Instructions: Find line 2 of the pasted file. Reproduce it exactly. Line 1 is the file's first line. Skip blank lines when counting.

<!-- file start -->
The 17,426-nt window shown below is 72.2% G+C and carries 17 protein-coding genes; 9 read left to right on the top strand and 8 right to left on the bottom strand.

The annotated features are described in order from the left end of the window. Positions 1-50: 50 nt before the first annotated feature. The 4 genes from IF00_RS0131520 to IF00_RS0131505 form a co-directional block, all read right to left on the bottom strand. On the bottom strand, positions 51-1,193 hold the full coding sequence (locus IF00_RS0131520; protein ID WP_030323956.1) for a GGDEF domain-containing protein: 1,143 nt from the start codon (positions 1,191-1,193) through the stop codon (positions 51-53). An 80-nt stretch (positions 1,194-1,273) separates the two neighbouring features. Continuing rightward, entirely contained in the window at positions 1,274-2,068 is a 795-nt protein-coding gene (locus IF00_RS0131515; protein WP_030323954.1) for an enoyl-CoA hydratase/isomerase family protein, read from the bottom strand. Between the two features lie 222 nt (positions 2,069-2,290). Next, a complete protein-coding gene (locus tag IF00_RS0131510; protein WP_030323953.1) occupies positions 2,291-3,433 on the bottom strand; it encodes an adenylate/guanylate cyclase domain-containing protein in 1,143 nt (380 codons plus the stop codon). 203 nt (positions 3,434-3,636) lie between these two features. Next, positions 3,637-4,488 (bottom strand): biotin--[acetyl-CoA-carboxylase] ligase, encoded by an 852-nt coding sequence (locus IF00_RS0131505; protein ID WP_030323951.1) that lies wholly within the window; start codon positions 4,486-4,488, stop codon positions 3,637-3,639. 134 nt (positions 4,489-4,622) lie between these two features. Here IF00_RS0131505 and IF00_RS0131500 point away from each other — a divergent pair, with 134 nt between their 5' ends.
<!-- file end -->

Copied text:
The annotated features are described in order from the left end of the window. Positions 1-50: 50 nt before the first annotated feature. The 4 genes from IF00_RS0131520 to IF00_RS0131505 form a co-directional block, all read right to left on the bottom strand. On the bottom strand, positions 51-1,193 hold the full coding sequence (locus IF00_RS0131520; protein ID WP_030323956.1) for a GGDEF domain-containing protein: 1,143 nt from the start codon (positions 1,191-1,193) through the stop codon (positions 51-53). An 80-nt stretch (positions 1,194-1,273) separates the two neighbouring features. Continuing rightward, entirely contained in the window at positions 1,274-2,068 is a 795-nt protein-coding gene (locus IF00_RS0131515; protein WP_030323954.1) for an enoyl-CoA hydratase/isomerase family protein, read from the bottom strand. Between the two features lie 222 nt (positions 2,069-2,290). Next, a complete protein-coding gene (locus tag IF00_RS0131510; protein WP_030323953.1) occupies positions 2,291-3,433 on the bottom strand; it encodes an adenylate/guanylate cyclase domain-containing protein in 1,143 nt (380 codons plus the stop codon). 203 nt (positions 3,434-3,636) lie between these two features. Next, positions 3,637-4,488 (bottom strand): biotin--[acetyl-CoA-carboxylase] ligase, encoded by an 852-nt coding sequence (locus IF00_RS0131505; protein ID WP_030323951.1) that lies wholly within the window; start codon positions 4,486-4,488, stop codon positions 3,637-3,639. 134 nt (positions 4,489-4,622) lie between these two features. Here IF00_RS0131505 and IF00_RS0131500 point away from each other — a divergent pair, with 134 nt between their 5' ends.